Dr. Kenney’s Friday 5 Spot
On Fridays I like to share some of the experiences I’ve had during the week with patients and in my personal life that I’ve found significant in some way. I like to share them in hopes that you might find value in them and have something resonate with you in your life.
A good reminder. On Sunday, I had to put down my beloved dog that I rescued 9 years ago. He had a neurological condition that had been progressively worsening and last Thursday when I carried him outside to go to the bathroom, instead of wanting to come back inside quickly like always, he crawled under the shade of a tree and wanted to stay outside. I felt as though this was a message directly to me telling me that it was “time.”
Ultimately, I had to make the call to put him down and it was a reminder to me of how sometimes being a leader is about making the calls you don’t want to. In this instance, I needed to consider what was best for him rather than what would be better or less challenging for myself. When people look to you as a leader, you will eventually be forced to make difficult, unpopular and/or agonizing decisions. Ultimately, leaders would rather make those decisions than trust someone else to do it for them.
How I handle grief. Saturday was the anniversary of my brother in law’s (and best friend) death last year. Then Sunday I had to put my dog down. Both events were incredibly sad and made even more so when seeing my family upset. So, what did I do to handle it?
First, I make sure to get back into a routine. After difficulties in life, we tend to drift away from our good habits. We eat poorly, stop exercising, lose touch with friends, etc. On Saturday, I did the “Murph” workout in honor of my brother-in-law and on Sunday and Monday I made sure to go for runs and exercise. Did I feel like doing this? No. However, the exertion did help alleviate a lot of stress and tension and helped me cope with everything easier. Next, I let my emotions go. I am typically not someone that cries from sadness, but I did quite a bit of it on Sunday and Monday. It’s far better to let all of that out and allow your body that release. When you are hit with a tough time, don’t be afraid to be emotional but make sure you don’t allow yourself to fall into bad patterns.
Something I loved. On Saturday, my oldest son had his first freshman football game and played all but about 10 total plays. He was doing everything except working the concession stand and was understandably exhausted after the game. One of his teammates and good friends did not get an opportunity to play much and texted him 2 hours after the game asking if he wanted to go to a field and practice.
It was 30 minutes away and my son asked if I would take him. He commented that it was probably the last thing I felt like doing but I said I would. The reason I was happy to do so was because I thought it was admirable for both boys to want to go back and get better. My son could have easily said no to his friend because he was tired and played a lot but chose not to. His friend could have sat at home and complained that he didn’t get playing time but instead decided to work on getting better. Anytime someone has the desire to work harder and improve their performance in anything, it should be encouraged.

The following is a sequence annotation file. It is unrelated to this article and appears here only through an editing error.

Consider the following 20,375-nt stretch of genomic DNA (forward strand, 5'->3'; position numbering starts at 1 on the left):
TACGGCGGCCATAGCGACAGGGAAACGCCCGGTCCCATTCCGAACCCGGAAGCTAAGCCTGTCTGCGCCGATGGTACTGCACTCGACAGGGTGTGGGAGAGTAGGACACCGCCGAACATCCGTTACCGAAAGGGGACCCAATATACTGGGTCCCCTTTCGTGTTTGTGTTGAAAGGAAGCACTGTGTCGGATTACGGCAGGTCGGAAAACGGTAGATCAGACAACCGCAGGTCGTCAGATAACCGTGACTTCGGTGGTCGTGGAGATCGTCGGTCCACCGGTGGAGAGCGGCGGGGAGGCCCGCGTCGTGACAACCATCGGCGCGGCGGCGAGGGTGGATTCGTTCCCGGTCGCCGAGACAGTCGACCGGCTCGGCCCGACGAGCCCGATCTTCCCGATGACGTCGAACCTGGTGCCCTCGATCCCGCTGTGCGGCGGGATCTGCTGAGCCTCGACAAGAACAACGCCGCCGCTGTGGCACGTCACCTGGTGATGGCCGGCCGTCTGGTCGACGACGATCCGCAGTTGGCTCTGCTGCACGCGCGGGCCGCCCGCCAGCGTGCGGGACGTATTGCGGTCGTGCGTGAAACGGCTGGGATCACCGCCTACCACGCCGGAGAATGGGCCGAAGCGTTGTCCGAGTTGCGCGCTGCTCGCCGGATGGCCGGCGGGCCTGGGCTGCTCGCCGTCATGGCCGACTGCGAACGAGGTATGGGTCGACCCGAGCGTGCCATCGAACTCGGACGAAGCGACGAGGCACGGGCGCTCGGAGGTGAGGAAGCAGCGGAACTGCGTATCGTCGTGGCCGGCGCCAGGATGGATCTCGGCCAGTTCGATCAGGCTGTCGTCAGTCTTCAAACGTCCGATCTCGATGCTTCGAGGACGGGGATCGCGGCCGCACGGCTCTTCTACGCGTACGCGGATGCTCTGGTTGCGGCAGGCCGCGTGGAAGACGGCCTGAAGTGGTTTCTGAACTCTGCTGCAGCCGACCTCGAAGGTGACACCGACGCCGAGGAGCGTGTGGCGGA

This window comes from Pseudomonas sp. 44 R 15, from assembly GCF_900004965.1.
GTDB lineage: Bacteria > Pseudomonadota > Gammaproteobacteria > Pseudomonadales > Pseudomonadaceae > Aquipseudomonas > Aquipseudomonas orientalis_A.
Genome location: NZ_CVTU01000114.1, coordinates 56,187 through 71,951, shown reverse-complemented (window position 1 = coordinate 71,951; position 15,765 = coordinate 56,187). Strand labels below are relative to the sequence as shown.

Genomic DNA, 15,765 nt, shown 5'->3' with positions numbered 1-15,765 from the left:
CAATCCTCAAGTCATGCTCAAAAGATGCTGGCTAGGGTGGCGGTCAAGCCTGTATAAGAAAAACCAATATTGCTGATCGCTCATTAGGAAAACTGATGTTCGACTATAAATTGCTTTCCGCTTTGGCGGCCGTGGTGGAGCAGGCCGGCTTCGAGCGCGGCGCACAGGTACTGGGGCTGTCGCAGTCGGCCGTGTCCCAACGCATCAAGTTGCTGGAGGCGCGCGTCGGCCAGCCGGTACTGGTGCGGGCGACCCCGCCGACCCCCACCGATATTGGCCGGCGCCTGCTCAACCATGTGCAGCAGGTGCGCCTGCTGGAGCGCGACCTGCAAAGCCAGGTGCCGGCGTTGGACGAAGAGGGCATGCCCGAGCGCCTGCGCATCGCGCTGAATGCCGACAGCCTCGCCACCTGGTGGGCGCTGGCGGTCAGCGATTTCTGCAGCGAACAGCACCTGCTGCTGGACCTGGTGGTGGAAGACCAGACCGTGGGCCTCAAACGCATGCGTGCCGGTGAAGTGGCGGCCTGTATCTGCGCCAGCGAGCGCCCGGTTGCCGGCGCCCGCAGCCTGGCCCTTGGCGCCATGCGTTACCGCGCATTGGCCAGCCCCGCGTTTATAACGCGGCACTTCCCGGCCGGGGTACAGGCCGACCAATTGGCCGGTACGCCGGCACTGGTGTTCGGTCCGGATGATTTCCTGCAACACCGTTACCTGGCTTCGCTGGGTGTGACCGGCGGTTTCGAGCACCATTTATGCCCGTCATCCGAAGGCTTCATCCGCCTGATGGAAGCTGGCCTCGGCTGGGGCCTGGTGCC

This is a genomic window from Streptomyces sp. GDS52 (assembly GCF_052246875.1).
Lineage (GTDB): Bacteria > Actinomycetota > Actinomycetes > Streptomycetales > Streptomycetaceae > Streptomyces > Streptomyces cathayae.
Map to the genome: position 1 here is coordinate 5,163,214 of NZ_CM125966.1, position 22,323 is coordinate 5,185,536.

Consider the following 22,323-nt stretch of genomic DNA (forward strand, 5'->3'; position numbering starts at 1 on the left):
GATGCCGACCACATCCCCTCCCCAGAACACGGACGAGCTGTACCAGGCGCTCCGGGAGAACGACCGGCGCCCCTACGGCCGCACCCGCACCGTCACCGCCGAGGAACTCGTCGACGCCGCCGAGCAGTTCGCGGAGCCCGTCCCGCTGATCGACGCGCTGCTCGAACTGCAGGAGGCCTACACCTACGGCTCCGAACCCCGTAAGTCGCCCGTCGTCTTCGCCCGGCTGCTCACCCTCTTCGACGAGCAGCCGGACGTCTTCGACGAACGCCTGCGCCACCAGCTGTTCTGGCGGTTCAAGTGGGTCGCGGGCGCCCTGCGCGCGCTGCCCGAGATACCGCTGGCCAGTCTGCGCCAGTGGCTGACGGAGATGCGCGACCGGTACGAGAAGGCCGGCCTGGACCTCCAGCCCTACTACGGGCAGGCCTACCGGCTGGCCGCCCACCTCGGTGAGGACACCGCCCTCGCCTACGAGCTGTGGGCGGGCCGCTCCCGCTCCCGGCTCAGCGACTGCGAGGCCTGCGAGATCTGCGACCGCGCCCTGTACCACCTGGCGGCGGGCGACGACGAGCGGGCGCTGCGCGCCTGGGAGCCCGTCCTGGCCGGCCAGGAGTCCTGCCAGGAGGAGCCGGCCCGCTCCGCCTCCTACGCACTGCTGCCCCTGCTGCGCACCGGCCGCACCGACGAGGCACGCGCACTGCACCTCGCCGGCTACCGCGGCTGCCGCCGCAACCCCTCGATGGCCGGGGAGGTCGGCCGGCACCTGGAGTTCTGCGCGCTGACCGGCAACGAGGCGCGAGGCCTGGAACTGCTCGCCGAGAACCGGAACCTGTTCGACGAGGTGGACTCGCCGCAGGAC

What are your thoughts on the things being imposed on kids due to COVID? I’ve gotten this question often over the past couple of weeks. Normally, I refrain from talking about COVID in my 5 Spots because it gets too exhausting and boring but when it comes to kids, I felt it was important to comment.
My first thought is that when it comes to anything about your child’s health, I would encourage you to do your own research and know your stuff. Do not listen to the news, me, your pediatrician, neighbors, family, teachers, or anyone else as your sole source of information. Take nothing for granted and make the time to compare the narratives to the evidence, learn about contraindications, exercise common sense, and more. Second, adults should not need, want, or expect any child to protect them or their health. We have a duty to help them and should pursue only the avenues that do so.
Some quotes I love.
“First, they came for the socialists, and I did not speak out—because I was not a socialist. Then they came for the trade unionists, and I did not speak out— because I was not a trade unionist. Then they came for the Jews, and I did not speak out—because I was not a Jew. Then they came for me—and there was no one left to speak for me.” – Martin Niemoller
“It’s common now to mistake defending someone’s right to say things, with agreeing with those things. If you don’t support free speech for people you disagree with, you don’t support free speech.” – Ricky Gervais
“Lock up your libraries if you like; but there is no gate, no lock, no bolt that you can set upon the freedom of my mind.” – Virginia Woolf
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